Just released: ‘A Gentleman’s Daughter’

 

“. .  the Destiny of my life was cast on seeing for the first time an ‘Apollo’ in the handsome Captain Cowin of the 73rd Regiment. Even at this long period I blush to make this romantic confession, nevertheless the age of 12 may offer an excuse. ”

Lady Dowling: Daguerreotype photo print of carte de visite, around 1860.

I was reading the memoir of Lady Dowling*, a very distant forebear of my husband. I was already intrigued, but this was the passage that captured me. Three years later, I have finished putting together a short biography of this flighty, restless woman (for details, see under Publications on this site). What I’ve learned in the process includes:

  • Never believe a memoirist (they leave out all the interesting parts),
  • Never trust a man who keeps a journal (they put in all the interesting parts), and
  • Never think your research won’t be contradicted by your next search of Trove.

I’ve also learned that I’m not alone in grappling with a million writing dilemmas. With this knowledge, I’m continuing to explore the border zones of creativity in the portrayal of historical people and events.

___________

*Dowling, H. “Memoir of the Early Life of Harriott Mary Dowling Nee Blaxland: Or Sketches of India and Australia in Old Times.” In Dowling family papers 1767-1905: Manuscripts, Oral History & Pictures, State Library of New South Wales, Catalogue  DLMSQ 305, Item 5, 1875.

List of Illustrations?

My Quandary

How to make a list of illustrations that is separate from the contents page, but which keeps updating page numbers when other changes are made in the document?

Illustrated catalogue of the Eastman Dry Plate and Film Company (1886) – Public domain

It turns out that, for my auto-updating list of illustrations with page numbers, what I needed was to learn how to ‘Create a table of figures’.

The key steps to follow were:

  • Preparation
    • Locate the ‘References’ tab along the top of document
    • Insert Caption under each of illustration in document
  • Creating the list in the document
    • Go to the spot in the document where you want the list
    • Locate the ‘References’ tab along the top of document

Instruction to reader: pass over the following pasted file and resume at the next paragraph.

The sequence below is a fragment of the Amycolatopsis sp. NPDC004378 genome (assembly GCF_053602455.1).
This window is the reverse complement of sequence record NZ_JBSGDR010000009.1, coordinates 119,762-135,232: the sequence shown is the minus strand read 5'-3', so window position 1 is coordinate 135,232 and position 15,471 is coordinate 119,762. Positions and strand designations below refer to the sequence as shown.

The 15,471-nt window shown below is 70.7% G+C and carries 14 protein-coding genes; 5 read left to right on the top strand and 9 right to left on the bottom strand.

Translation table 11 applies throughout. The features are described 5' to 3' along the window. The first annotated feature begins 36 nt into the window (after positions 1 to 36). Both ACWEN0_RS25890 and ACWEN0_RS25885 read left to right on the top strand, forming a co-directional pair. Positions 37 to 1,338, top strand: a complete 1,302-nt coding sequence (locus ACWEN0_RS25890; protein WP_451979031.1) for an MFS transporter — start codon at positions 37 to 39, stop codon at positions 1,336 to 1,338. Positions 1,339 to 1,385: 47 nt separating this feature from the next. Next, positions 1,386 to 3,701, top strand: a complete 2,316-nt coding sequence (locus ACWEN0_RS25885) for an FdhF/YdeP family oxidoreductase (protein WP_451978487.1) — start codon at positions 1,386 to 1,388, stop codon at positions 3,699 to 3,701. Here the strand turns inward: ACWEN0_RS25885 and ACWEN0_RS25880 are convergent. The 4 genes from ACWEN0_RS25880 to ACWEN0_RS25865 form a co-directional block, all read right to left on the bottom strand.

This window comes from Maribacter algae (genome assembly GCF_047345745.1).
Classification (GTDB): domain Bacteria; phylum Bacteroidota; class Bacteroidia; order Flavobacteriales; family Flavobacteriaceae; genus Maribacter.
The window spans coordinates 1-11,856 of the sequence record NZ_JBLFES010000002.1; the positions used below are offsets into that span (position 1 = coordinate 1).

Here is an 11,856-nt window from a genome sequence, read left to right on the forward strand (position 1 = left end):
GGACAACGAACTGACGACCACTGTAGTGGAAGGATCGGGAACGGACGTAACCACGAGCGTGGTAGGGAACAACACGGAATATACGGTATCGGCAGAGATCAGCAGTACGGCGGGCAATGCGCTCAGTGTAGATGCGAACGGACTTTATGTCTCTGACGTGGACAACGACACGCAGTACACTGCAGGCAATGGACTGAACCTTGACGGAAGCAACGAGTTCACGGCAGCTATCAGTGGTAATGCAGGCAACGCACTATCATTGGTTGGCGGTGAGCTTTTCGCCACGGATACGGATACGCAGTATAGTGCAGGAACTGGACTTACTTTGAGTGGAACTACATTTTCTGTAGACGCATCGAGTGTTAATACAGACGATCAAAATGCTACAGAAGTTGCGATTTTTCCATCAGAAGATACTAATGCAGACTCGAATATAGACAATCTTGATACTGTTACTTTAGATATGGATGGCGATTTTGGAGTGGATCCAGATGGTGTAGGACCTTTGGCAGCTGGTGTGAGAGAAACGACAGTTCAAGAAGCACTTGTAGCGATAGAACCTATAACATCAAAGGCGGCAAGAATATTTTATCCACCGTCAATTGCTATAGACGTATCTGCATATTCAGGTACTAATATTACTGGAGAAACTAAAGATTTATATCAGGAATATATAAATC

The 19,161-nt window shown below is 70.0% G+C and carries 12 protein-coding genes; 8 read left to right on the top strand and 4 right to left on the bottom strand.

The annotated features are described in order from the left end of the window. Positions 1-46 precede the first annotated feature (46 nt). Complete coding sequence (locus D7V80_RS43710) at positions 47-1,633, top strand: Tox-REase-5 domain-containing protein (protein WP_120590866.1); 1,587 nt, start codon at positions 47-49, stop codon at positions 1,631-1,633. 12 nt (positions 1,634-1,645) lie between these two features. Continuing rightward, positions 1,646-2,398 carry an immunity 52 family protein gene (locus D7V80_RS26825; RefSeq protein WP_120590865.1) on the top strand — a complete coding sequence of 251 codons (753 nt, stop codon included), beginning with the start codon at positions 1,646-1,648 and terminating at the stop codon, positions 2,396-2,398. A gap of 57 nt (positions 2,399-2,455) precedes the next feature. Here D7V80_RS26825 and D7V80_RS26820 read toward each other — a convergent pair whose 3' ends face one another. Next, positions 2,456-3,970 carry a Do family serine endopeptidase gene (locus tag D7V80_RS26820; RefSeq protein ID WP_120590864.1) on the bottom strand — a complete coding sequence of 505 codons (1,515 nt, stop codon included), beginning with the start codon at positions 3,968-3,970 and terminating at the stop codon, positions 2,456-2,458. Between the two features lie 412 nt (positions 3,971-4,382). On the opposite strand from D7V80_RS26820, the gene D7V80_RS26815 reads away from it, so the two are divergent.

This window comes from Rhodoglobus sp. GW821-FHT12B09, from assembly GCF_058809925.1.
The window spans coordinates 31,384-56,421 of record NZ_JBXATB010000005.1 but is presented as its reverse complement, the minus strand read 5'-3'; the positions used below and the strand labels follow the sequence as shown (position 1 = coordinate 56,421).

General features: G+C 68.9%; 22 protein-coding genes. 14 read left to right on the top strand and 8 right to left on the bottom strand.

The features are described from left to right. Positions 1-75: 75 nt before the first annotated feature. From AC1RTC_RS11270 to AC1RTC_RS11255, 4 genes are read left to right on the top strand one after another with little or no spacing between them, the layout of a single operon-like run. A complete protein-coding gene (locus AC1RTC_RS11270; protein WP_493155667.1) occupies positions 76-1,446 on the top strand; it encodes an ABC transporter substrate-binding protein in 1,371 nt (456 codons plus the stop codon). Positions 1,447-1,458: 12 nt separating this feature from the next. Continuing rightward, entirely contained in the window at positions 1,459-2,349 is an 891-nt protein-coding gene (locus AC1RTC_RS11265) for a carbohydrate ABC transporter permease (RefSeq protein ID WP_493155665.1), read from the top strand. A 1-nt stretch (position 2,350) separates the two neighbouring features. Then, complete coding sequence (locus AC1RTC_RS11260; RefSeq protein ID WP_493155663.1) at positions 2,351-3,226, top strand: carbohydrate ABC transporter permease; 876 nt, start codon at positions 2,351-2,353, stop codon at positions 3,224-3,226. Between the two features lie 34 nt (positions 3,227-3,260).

• Insert Table of Figures
  • Updating the list
    • Go to the list
    • Locate the ‘References’ tab along the top of document
    • Update Table (whenever needed later).

Of course, within each of these steps there are other options to try out to finesse the formatting but, in essentials, once the captions are done, the rest was rapid and (best of all) accurate.

(*I’m using Word 2016, Windows 10, on a PC)

‘The Birdman’s Wife’ by Melissa Ashley

Bringing history alive takes something very special and it is clear that Melissa Ashley has that skill. In ‘The Birdman’s Wife‘, she has blended her thorough enquiry into the life of the artist, Elizabeth Gould, with a creative realisation of how the main events in her life unfolded.

Until this work, far more people have heard about John Gould, Elizabeth’s husband for his art and science as a zoologist, mainly through his well-known book, ‘The Birds of Australia’, originally published in 1848. However, Elizabeth’s life was to change on being introduced to him by her brother:

“I still found it hard to believe that on the strength of my brother’s mention of my passion for sketching and painting, Mr Gould had insisted we meet, inviting me to his rooms to make him a drawing.” (quoted from Ashley, chapter 1)

Six children and hours of painstaking contribution as a natural history artist to her husband’s work later, Elizabeth’s short life was over, aged 37 years.

As you can see from the short quote from ‘The Birdman’s Wife’ above, Ashley has captured both the social stance of the nineteenth century woman and her use of language is pitch-perfect for the historical period.

 

Ashley, M. The Birdman’s Wife.  Melbourne: Affirm Press, 2016.